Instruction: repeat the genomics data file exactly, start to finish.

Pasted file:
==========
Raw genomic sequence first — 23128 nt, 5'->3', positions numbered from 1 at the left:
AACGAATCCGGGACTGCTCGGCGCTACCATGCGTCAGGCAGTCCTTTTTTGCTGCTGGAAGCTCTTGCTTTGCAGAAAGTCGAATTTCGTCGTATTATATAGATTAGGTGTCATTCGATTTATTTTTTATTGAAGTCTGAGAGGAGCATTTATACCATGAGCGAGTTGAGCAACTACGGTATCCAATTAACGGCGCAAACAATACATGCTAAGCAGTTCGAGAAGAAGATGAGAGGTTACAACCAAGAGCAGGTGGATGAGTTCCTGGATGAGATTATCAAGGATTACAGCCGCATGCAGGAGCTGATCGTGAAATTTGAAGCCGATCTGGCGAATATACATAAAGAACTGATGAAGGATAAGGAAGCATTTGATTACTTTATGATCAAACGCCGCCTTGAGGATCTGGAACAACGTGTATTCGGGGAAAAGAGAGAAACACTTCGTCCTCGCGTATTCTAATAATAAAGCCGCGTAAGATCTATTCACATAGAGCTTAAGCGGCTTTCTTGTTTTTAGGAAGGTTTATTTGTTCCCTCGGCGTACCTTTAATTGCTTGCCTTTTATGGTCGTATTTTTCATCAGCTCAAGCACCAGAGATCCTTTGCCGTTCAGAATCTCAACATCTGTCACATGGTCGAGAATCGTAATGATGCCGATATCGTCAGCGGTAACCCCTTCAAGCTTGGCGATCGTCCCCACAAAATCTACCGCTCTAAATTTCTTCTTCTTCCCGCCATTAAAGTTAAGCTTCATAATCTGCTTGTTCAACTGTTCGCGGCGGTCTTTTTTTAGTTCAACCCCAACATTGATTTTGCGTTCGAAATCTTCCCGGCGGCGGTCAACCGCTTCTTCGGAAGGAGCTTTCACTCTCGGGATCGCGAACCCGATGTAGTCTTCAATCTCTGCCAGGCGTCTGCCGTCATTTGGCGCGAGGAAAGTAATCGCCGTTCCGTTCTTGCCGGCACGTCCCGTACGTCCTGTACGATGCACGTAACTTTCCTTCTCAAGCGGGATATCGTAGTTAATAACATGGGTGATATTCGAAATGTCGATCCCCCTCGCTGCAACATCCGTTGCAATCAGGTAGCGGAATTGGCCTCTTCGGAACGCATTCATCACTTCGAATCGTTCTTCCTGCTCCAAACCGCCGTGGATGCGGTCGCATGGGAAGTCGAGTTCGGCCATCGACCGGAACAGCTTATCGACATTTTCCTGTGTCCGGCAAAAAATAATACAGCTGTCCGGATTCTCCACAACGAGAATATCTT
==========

Raw genomic sequence first — 23128 nt, 5'->3', positions numbered from 1 at the left:
AACGAATCCGGGACTGCTCGGCGCTACCATGCGTCAGGCAGTCCTTTTTTGCTGCTGGAAGCTCTTGCTTTGCAGAAAGTCGAATTTCGTCGTATTATATAGATTAGGTGTCATTCGATTTATTTTTTATTGAAGTCTGAGAGGAGCATTTATACCATGAGCGAGTTGAGCAACTACGGTATCCAATTAACGGCGCAAACAATACATGCTAAGCAGTTCGAGAAGAAGATGAGAGGTTACAACCAAGAGCAGGTGGATGAGTTCCTGGATGAGATTATCAAGGATTACAGCCGCATGCAGGAGCTGATCGTGAAATTTGAAGCCGATCTGGCGAATATACATAAAGAACTGATGAAGGATAAGGAAGCATTTGATTACTTTATGATCAAACGCCGCCTTGAGGATCTGGAACAACGTGTATTCGGGGAAAAGAGAGAAACACTTCGTCCTCGCGTATTCTAATAATAAAGCCGCGTAAGATCTATTCACATAGAGCTTAAGCGGCTTTCTTGTTTTTAGGAAGGTTTATTTGTTCCCTCGGCGTACCTTTAATTGCTTGCCTTTTATGGTCGTATTTTTCATCAGCTCAAGCACCAGAGATCCTTTGCCGTTCAGAATCTCAACATCTGTCACATGGTCGAGAATCGTAATGATGCCGATATCGTCAGCGGTAACCCCTTCAAGCTTGGCGATCGTCCCCACAAAATCTACCGCTCTAAATTTCTTCTTCTTCCCGCCATTAAAGTTAAGCTTCATAATCTGCTTGTTCAACTGTTCGCGGCGGTCTTTTTTTAGTTCAACCCCAACATTGATTTTGCGTTCGAAATCTTCCCGGCGGCGGTCAACCGCTTCTTCGGAAGGAGCTTTCACTCTCGGGATCGCGAACCCGATGTAGTCTTCAATCTCTGCCAGGCGTCTGCCGTCATTTGGCGCGAGGAAAGTAATCGCCGTTCCGTTCTTGCCGGCACGTCCCGTACGTCCTGTACGATGCACGTAACTTTCCTTCTCAAGCGGGATATCGTAGTTAATAACATGGGTGATATTCGAAATGTCGATCCCCCTCGCTGCAACATCCGTTGCAATCAGGTAGCGGAATTGGCCTCTTCGGAACGCATTCATCACTTCGAATCGTTCTTCCTGCTCCAAACCGCCGTGGATGCGGTCGCATGGGAAGTCGAGTTCGGCCATCGACCGGAACAGCTTATCGACATTTTCCTGTGTCCGGCAAAAAATAATACAGCTGTCCGGATTCTCCACAACGAGAATATCTT